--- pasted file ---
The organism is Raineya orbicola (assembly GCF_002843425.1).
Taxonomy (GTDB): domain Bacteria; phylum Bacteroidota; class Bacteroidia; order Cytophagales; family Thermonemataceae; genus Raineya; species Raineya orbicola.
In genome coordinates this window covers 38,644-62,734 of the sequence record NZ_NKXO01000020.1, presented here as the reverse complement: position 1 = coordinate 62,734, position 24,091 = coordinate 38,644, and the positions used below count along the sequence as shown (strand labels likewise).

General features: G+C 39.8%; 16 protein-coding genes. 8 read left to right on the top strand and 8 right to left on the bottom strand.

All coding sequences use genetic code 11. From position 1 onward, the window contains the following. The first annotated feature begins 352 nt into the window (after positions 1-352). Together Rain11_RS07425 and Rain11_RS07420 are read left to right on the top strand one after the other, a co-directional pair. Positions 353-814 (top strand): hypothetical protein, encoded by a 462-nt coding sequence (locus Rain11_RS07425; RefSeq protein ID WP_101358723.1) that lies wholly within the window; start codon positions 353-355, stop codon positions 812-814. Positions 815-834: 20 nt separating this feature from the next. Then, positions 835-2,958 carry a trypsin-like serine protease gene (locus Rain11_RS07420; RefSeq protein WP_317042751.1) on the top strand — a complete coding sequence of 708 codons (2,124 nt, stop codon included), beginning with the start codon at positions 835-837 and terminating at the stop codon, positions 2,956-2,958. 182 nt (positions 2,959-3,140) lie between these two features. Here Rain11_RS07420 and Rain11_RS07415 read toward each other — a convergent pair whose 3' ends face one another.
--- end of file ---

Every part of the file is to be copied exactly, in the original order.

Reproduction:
The organism is Raineya orbicola (assembly GCF_002843425.1).
Taxonomy (GTDB): domain Bacteria; phylum Bacteroidota; class Bacteroidia; order Cytophagales; family Thermonemataceae; genus Raineya; species Raineya orbicola.
In genome coordinates this window covers 38,644-62,734 of the sequence record NZ_NKXO01000020.1, presented here as the reverse complement: position 1 = coordinate 62,734, position 24,091 = coordinate 38,644, and the positions used below count along the sequence as shown (strand labels likewise).

General features: G+C 39.8%; 16 protein-coding genes. 8 read left to right on the top strand and 8 right to left on the bottom strand.

All coding sequences use genetic code 11. From position 1 onward, the window contains the following. The first annotated feature begins 352 nt into the window (after positions 1-352). Together Rain11_RS07425 and Rain11_RS07420 are read left to right on the top strand one after the other, a co-directional pair. Positions 353-814 (top strand): hypothetical protein, encoded by a 462-nt coding sequence (locus Rain11_RS07425; RefSeq protein ID WP_101358723.1) that lies wholly within the window; start codon positions 353-355, stop codon positions 812-814. Positions 815-834: 20 nt separating this feature from the next. Then, positions 835-2,958 carry a trypsin-like serine protease gene (locus Rain11_RS07420; RefSeq protein WP_317042751.1) on the top strand — a complete coding sequence of 708 codons (2,124 nt, stop codon included), beginning with the start codon at positions 835-837 and terminating at the stop codon, positions 2,956-2,958. 182 nt (positions 2,959-3,140) lie between these two features. Here Rain11_RS07420 and Rain11_RS07415 read toward each other — a convergent pair whose 3' ends face one another.